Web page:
'There are Always More'
As yet, there are no reliable estimates as to the numbers of the "new poor," because the appropriate studies are lacking. Families can also mitigate the severity of many financial crashes. Those who have lost their jobs or their homes find accommodations with relatives before they ever make it into official statistics. That is especially true of the youngest victims of the financial crisis. "But with the government's many new austerity measures, along with the tax burdens, it is questionable how long the families can continue doing that," says Stamatogiannopoulou.
What is clear is that in 2010, almost 28 percent of Greeks, or 3.03 million people, lived at risk of poverty or social exclusion, according to numbers released last week by the EU statistical agency Eurostat. With the recession only having deepened since, it seems likely that the number of poor Greeks rose in 2011.
Manos, who would prefer not to give his last name, is among the Greek poor. The man, in his mid-50's, is one of dozens of people to come to the Aghia Zoni church on a recent morning. "There are always more," says Father Immanuel, who has organized meals for the poor for 20 years. "Up until one or two years ago, we knew every face here. Today things are much different," he says.
Suicide Rate Doubles
The people in the church's courtyard are waiting for the cook Georgia to finally open the door. She has been at work in her kitchen in the church's basement for hours. When she opens the heavy steel door, there is a great rush to get in. Manos, too, gets noodle soup and bread. As he is eating, he tells a common story of losing his apartment and his job. He was born in lower-middle class Kypseli, an Athens neighborhood, and now he is sleeping in the cold on park benches. "I am a good salesman, honestly," he says. "I can sell anything." He then asks his German guest for his email address, and a few hours later he sends his resume with the request to pass it on. He hasn't given up.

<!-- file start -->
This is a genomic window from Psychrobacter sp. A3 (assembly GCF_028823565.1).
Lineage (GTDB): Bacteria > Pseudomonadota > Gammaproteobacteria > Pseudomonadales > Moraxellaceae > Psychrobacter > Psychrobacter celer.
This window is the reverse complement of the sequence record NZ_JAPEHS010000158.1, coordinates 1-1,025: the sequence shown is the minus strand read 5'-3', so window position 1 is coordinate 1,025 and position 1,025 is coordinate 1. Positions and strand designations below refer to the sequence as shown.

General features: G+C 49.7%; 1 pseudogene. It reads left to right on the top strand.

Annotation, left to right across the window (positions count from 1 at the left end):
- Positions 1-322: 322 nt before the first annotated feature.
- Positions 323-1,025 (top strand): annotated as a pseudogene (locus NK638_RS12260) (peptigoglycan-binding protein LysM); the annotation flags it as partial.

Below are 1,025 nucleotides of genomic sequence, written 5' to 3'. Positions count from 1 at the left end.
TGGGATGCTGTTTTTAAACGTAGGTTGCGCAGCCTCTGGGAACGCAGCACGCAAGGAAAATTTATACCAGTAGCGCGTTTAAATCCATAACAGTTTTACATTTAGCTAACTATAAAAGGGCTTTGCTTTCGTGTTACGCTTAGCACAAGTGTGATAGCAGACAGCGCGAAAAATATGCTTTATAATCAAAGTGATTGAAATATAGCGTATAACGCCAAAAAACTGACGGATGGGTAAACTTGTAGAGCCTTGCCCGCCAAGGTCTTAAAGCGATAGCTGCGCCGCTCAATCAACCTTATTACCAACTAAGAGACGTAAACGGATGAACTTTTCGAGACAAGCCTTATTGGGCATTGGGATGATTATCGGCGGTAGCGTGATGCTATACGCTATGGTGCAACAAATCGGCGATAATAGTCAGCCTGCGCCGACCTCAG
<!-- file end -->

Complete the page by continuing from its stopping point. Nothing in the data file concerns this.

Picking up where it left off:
The psychologist Eleni Bekiari knows what dark thoughts the crisis and its consequences have brought to Athenians. She staffs Klimaka's telephone number "1018." It is a 24-hour suicide hotline, and its statistics are clear. In 2010, there were about 2,500 calls made to the number. In 2011, there were twice as many. "Most of those who call us are women," she says. "On the other hand, it's usually the men who end up taking their lives."
Greece traditionally has one of the lowest suicide rates in Europe, but the increase has been dramatic. Since the beginning of the crisis, the suicide rate has almost doubled. In 2011, there were almost six suicides per 100,000 citizens. When the callers to the suicide hotline are asked for their reasons for suicidal thoughts, Bekiari says, they often answer with two words: the crisis.